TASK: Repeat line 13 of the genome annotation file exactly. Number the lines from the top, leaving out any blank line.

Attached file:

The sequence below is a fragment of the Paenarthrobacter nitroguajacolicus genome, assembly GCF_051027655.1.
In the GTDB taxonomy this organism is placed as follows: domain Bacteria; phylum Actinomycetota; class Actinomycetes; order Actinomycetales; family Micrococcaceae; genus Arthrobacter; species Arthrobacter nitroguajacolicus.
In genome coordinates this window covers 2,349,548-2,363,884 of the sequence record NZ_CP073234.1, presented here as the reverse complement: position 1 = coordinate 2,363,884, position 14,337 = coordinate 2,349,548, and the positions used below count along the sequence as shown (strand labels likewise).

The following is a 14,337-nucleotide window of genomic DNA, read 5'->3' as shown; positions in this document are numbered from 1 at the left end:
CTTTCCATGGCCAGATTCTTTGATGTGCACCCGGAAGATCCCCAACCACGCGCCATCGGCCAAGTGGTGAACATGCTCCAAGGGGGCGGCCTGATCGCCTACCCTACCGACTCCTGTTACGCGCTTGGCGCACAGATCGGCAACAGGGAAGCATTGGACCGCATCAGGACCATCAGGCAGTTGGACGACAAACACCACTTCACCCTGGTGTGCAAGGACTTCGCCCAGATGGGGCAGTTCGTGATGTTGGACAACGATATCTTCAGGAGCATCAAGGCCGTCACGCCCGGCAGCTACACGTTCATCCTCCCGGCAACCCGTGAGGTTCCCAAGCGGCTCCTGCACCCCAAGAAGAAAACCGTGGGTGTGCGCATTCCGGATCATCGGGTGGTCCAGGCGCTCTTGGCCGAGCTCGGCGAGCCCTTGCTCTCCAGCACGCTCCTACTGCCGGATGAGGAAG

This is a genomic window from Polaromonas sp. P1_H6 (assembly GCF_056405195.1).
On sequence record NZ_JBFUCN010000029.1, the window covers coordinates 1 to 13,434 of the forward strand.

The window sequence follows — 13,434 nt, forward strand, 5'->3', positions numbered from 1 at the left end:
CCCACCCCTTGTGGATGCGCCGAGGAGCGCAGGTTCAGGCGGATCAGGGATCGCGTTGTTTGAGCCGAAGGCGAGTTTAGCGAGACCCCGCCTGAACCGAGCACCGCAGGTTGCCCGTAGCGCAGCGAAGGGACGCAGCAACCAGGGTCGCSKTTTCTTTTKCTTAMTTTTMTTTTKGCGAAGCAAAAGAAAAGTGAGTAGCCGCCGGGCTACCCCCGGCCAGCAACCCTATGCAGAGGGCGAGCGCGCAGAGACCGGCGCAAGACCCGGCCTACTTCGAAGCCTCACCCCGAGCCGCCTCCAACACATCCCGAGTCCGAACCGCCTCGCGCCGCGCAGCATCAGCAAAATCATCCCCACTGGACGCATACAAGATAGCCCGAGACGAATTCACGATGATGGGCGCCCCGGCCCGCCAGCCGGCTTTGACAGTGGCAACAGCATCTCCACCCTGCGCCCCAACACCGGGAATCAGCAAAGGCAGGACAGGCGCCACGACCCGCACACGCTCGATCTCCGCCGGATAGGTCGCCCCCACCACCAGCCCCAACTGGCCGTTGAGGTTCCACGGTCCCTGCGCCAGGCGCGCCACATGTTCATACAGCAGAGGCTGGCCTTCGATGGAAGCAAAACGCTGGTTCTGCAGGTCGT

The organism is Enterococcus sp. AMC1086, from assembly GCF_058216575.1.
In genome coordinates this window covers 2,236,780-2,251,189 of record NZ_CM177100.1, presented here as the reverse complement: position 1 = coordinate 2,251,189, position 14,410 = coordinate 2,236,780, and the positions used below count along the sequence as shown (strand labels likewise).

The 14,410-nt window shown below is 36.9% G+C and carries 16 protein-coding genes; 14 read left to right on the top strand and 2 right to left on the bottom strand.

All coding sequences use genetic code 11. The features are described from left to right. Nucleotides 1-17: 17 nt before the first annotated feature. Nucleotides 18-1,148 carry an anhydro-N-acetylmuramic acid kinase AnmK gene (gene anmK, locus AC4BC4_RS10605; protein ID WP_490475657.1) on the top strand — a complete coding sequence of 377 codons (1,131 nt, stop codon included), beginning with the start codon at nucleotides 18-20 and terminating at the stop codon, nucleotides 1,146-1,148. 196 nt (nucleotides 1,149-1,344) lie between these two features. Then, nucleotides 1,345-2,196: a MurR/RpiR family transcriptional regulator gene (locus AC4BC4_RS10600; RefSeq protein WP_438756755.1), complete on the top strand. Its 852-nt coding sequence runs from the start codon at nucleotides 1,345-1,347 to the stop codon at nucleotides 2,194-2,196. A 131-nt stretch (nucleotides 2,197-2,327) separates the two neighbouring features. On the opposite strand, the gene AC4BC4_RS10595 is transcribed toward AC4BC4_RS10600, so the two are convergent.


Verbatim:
All coding sequences use genetic code 11. The features are described from left to right. Nucleotides 1-17: 17 nt before the first annotated feature. Nucleotides 18-1,148 carry an anhydro-N-acetylmuramic acid kinase AnmK gene (gene anmK, locus AC4BC4_RS10605; protein ID WP_490475657.1) on the top strand — a complete coding sequence of 377 codons (1,131 nt, stop codon included), beginning with the start codon at nucleotides 18-20 and terminating at the stop codon, nucleotides 1,146-1,148. 196 nt (nucleotides 1,149-1,344) lie between these two features. Then, nucleotides 1,345-2,196: a MurR/RpiR family transcriptional regulator gene (locus AC4BC4_RS10600; RefSeq protein WP_438756755.1), complete on the top strand. Its 852-nt coding sequence runs from the start codon at nucleotides 1,345-1,347 to the stop codon at nucleotides 2,194-2,196. A 131-nt stretch (nucleotides 2,197-2,327) separates the two neighbouring features. On the opposite strand, the gene AC4BC4_RS10595 is transcribed toward AC4BC4_RS10600, so the two are convergent.